A 26-year-old Montana state legislator is gaining nationwide attention as a defender of privacy after pushing for the passage of a historic cell phone warrant law that other states are now considering.
Rep. Daniel Zolnikov, a Republican representing the 47th House district of Montana, was profiled over the weekend by Mashable.com, which described him as "the face of online privacy rights in the U.S."
It all started with Montana House Bill 603, which passed in April and was signed into law by Gov. Steve Bullock on May 6. The law reads: "A government entity may not obtain the location information of an electronic device without a search warrant issued by a duly authorized court."
The legislation and Zolnikov were reported on in The Wall Street Journal in June. An Atlantic Wire headline in July read, “If You Don't Want the Goverment to Spy on You, Move to Montana.” He also has been heralded by the American Civil Liberties Union. And most recently, he gave a talk at the hackers conference Def Con on Saturday, Mashable reports.
“It paved the way for Maine to pass similar legislation, and courts around the country have ruled that law enforcement needs a search warrant when requesting phone companies release customers' location data,” the Mashable article said. “At the federal level, the issue isn't yet regulated. And in several criminal cases, the Department of Justice has argued that there's no expectation of privacy on location data, since the customer surrenders his or her data to the telephone company — the so-called "third-party" doctrine.”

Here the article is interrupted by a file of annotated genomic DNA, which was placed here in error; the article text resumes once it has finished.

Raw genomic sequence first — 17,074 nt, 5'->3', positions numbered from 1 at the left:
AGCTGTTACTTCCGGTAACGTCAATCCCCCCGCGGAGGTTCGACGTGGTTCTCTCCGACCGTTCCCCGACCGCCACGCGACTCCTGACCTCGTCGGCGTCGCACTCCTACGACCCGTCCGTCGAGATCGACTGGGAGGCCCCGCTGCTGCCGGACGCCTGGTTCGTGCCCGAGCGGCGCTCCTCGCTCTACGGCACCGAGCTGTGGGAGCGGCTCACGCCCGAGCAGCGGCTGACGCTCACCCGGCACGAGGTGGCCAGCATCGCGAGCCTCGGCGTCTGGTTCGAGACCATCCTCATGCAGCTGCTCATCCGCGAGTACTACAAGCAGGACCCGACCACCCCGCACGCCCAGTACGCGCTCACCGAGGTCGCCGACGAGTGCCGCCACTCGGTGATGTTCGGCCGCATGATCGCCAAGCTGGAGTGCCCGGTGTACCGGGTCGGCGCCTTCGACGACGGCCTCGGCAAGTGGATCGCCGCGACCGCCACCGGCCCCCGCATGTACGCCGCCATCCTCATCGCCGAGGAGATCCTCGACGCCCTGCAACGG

Zolnikov's self described “pro-rights” view comes from understanding his family background. His grandparents moved to Iran to escape Russia after the rise of communism, according to the tech publication Mashable, published Sunday. His Iranian-born father later moved to the United States.
“Protecting people's rights is bad? Well then, I guess I'll be bad,” Zolnikov told Mashable.
Zolnikov, like any politician, has sought to leverage the national media attention to raise money for his campaign.
“In a time of national data collection and spying and American’s, states must start legislating policies to protect our rights,” Zolnikov said on his campaign website. “Please help me get re-elected so I can continue to fight for privacy rights. Please consider making a contribution below to help the campaign reach out to as many voters as possible.”
All the praise aside, his original proposal was more far reaching.
The first bill, House Bill 400, “was a data protection bill that had the goal of giving consumers the control over their personal data. The bill gave citizens the right to consent to companies collecting their personal data to prevent them from reselling it behind consumers' backs, a business that's somewhat conducted in secret,” Mashable reports. However the legislation “never got out of committee. Mainly because the business lobby, including big retailers, insurers, and bankers, didn't like it, labeling it as anti-business.”
After that bill died, Montana state Sen. Anders Blewett approached him with the idea of the cellphone location data limitations, which passed both houses with broad bipartisan support.